June 20, 2007

“Happy 5th Anniversary SOX! Sweet and Beautiful”

With the five-year anniversary of the Sarbanes-Oxley Act arriving next month, Dave and I thought we would use that memorable event to kick off our weekly vidcast series entitled “The Sarbanes-Oxley Report,” featuring “Billy Broc” Oxley and Dave “The Animal” Sarbanes.

The first installment is entitled “Happy 5th Anniversary SOX! Sweet and Beautiful” – and is only 15 seconds long. Future installments will tackle the tough issues of the day – and we eventually hope to interview guests (basically anyone game to wear a wig).

Here is a Quick Survey to consider after you review the video. Feel free to e-mail us your comments or story ideas. I’ve already heard “it just looks like two guys and a six pack”…

More Thoughts on the SEC’s IBM Enforcement Action

A few weeks ago, I blogged about a SEC enforcement settlement regarding IBM’s violation of the Form 8-K reporting requirements (and Rule 12b-20’s requirement) to disclose additional material information so as to make required statements not misleading.

One member notes: Do you think this case may have a chilling effect on voluntary 8-K filings? [See this new quick survey on earnings releases and earnings calls.] It seems to me that since IBM’s April 5, 2005 call was publicly webcast, it was already Regulation FD compliant – and thus, there was no requirement for IBM to file the transcript and slides on an 8-K. Voluntarily filing the slides on an 8-K when they didn’t have to seems to be what got IBM into trouble.

Another member notes: My view is that this was a tenuous case by the SEC; IBM told people the ’04 impact of stock comp expense in the call/their filings, told people ’05 would be lower, without quantifying, but people got confused and thought a chart was ’05 – not ’04 – even though reading the 10-K would have made clear these were the same numbers as ’04 and IBM had said ’05 will be lower! The only thing I’d fault IBM for is not calling analysts to make clear they misunderstood, but I’m not sure that should be the basis for an SEC action.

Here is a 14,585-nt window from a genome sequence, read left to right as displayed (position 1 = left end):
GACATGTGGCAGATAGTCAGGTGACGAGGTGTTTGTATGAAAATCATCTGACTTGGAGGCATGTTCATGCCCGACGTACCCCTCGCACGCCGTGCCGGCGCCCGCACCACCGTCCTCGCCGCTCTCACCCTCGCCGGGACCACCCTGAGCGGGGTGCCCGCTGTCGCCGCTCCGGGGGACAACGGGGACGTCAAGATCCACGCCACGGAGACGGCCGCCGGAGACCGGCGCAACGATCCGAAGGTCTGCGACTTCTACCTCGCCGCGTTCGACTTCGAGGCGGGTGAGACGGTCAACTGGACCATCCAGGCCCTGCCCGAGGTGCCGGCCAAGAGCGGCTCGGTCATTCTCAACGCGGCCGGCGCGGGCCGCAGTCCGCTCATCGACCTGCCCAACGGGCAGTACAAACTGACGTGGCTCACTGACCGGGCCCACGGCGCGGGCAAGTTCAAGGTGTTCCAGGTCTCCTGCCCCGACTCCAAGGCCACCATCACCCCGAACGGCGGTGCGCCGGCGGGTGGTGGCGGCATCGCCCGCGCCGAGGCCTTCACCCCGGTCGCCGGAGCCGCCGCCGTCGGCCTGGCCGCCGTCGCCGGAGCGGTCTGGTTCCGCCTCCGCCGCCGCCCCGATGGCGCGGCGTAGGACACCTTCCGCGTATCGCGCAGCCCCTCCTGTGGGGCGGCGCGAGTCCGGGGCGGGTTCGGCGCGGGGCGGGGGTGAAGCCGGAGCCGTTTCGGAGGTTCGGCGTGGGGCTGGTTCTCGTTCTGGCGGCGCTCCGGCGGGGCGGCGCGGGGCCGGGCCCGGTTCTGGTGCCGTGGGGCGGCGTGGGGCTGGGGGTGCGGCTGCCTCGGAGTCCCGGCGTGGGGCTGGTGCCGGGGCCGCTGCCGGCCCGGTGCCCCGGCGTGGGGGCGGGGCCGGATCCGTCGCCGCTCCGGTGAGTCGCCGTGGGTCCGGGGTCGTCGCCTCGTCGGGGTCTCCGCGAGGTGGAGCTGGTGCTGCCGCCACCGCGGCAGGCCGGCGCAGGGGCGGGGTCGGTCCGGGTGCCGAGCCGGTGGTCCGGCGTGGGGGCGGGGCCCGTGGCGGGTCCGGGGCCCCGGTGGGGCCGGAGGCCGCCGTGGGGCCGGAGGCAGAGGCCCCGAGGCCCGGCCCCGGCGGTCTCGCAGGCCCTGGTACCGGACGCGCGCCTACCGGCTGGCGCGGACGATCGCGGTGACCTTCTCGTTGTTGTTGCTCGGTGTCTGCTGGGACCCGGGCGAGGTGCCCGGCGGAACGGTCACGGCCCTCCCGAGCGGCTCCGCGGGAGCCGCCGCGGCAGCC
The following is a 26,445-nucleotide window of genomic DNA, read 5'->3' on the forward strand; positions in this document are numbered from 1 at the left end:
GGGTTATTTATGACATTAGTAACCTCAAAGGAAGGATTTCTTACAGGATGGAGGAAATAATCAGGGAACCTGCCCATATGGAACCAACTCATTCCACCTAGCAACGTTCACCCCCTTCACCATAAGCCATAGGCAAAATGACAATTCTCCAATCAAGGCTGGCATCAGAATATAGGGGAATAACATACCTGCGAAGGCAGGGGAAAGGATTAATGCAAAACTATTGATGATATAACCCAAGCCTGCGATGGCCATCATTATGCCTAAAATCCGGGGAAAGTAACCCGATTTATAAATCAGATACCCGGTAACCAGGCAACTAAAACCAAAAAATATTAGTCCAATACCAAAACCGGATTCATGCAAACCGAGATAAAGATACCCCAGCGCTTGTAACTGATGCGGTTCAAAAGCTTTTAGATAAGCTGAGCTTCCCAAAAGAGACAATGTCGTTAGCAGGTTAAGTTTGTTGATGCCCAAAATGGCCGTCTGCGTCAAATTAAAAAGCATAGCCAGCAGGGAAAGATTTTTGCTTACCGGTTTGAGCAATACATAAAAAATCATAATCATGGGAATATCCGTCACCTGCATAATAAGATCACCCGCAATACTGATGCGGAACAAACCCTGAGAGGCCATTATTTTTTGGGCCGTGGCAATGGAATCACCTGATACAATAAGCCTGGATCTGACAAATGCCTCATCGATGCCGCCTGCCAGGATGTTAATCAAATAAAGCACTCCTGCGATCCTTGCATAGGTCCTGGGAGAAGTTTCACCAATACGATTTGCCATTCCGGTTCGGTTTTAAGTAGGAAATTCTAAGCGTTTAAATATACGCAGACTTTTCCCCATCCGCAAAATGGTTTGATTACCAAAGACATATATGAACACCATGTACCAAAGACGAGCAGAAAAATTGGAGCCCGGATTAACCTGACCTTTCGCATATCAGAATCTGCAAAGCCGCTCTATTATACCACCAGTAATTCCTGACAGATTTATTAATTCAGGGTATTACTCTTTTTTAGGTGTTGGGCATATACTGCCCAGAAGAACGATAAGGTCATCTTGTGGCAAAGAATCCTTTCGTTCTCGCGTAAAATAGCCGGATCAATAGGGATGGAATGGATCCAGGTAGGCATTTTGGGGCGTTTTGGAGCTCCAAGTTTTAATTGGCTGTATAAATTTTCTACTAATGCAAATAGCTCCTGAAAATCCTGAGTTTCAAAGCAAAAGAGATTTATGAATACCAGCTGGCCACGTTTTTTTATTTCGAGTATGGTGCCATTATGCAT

Kicking the Earnings Guidance Habit?

A few days ago, a coalition issued a set of recommendations in these Aspen Principles, including one that companies cease providing quarterly earnings guidance or projections. And this Associated Press article from a while back describes how fewer companies are providing earnings guidance – and then, ran this article describing how CFOs are eagerly awaiting the tipping point that will spell the death of earnings guidance altogether.

In our “Earnings Releases” Practice Area, we have posted a host of resources on earnings guidance, including a template for reporting quarterly earnings and this fine law firm memo.

Quick Survey: Earnings Releases and Earnings Calls

We have posted a quick survey on earnings releases and earnings calls.

There are some interesting questions posed in this survey. For example, the last one asks whether companies are posting their earnings call archives on iTunes or in the form of a “podcast.” Some companies are doing this, such as Johnson & Johnson.

– “Billy Broc” Romanek